Subject(s)
COVID-19/epidemiology , COVID-19/virology , SARS-CoV-2/genetics , Centers for Disease Control and Prevention, U.S. , Genomics , Humans , Prevalence , Public Health Surveillance/methods , United States/epidemiology
2.
J Clin Microbiol ; 60(1): e0174221, 2022 01 19.
Article in English | MEDLINE | ID: covidwho-1629698

ABSTRACT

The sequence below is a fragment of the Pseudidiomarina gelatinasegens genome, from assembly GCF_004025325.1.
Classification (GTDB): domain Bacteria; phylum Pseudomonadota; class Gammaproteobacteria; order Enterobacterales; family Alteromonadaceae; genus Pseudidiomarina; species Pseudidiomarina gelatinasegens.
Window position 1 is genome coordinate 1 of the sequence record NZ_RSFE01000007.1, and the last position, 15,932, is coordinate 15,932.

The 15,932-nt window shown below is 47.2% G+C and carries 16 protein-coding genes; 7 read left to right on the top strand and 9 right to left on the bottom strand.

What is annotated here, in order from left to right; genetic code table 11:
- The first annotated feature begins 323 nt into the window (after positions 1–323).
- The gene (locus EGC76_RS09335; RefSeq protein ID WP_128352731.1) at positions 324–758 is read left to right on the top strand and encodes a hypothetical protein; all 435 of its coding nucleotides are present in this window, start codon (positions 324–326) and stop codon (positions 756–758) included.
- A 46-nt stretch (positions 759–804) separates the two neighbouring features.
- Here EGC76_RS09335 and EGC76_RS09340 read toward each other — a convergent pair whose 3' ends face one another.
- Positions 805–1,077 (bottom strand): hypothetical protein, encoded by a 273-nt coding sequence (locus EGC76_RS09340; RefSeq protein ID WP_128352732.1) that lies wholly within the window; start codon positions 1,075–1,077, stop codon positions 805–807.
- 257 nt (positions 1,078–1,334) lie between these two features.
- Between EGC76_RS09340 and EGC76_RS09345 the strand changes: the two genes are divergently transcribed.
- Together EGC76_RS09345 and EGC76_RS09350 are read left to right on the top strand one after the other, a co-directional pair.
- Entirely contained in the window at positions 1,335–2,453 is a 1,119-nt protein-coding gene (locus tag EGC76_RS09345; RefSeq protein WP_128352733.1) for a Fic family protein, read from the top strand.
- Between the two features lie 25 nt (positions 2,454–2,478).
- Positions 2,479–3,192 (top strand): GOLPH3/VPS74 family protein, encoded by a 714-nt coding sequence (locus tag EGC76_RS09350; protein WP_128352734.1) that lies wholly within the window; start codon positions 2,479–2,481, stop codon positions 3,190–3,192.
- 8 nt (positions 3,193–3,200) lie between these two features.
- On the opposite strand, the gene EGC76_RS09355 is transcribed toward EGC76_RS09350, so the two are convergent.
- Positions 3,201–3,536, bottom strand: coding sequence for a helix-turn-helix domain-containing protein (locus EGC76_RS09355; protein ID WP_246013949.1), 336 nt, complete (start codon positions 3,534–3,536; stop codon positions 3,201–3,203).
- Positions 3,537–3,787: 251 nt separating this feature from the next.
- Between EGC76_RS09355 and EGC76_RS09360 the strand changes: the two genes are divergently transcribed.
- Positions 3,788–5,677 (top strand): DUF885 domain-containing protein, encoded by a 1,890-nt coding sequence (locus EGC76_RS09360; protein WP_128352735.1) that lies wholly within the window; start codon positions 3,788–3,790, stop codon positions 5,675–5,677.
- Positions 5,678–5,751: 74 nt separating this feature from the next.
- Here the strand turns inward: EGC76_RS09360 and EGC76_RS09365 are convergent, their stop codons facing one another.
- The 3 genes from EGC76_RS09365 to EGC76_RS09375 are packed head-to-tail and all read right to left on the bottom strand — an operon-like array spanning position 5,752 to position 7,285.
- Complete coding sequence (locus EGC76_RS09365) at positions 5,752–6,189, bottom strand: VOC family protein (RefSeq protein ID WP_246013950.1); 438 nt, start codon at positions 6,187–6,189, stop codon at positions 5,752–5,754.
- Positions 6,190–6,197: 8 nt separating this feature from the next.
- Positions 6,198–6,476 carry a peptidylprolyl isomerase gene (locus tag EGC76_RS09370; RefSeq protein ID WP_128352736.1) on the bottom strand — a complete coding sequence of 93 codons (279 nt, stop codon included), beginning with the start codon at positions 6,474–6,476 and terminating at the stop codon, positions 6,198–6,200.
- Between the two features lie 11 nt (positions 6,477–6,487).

Point-of-care antigen tests are an important tool for SARS-CoV-2 detection. Antigen tests are less sensitive than real-time reverse transcriptase PCR (rRT-PCR). Data on the performance of the BinaxNOW antigen test compared to rRT-PCR and viral culture by symptom and known exposure status, timing during disease, or exposure period and demographic variables are limited. During 3 to 17 November 2020, we collected paired upper respiratory swab specimens to test for SARS-CoV-2 by rRT-PCR and Abbott BinaxNOW antigen test at two community testing sites in Pima County, Arizona. We administered a questionnaire to capture symptoms, known exposure status, and previous SARS-CoV-2 test results. Specimens positive by either test were analyzed by viral culture. Previously we showed overall BinaxNOW sensitivity was 52.5%. Here, we showed BinaxNOW sensitivity increased to 65.7% among currently symptomatic individuals reporting a known exposure. BinaxNOW sensitivity was lower among participants with a known exposure and previously symptomatic (32.4%) or never symptomatic (47.1%) within 14 days of testing. Sensitivity was 71.1% in participants within a week of symptom onset. In participants with a known exposure, sensitivity was highest 8 to 10 days postexposure (75%). The positive predictive value for recovery of virus in cell culture was 56.7% for BinaxNOW-positive and 35.4% for rRT-PCR-positive specimens. Result reporting time was 2.5 h for BinaxNOW and 26 h for rRT-PCR. Point-of-care antigen tests have a shorter turnaround time than laboratory-based nucleic acid amplification tests, which allows for more rapid identification of infected individuals. Antigen test sensitivity limitations are important to consider when developing a testing program.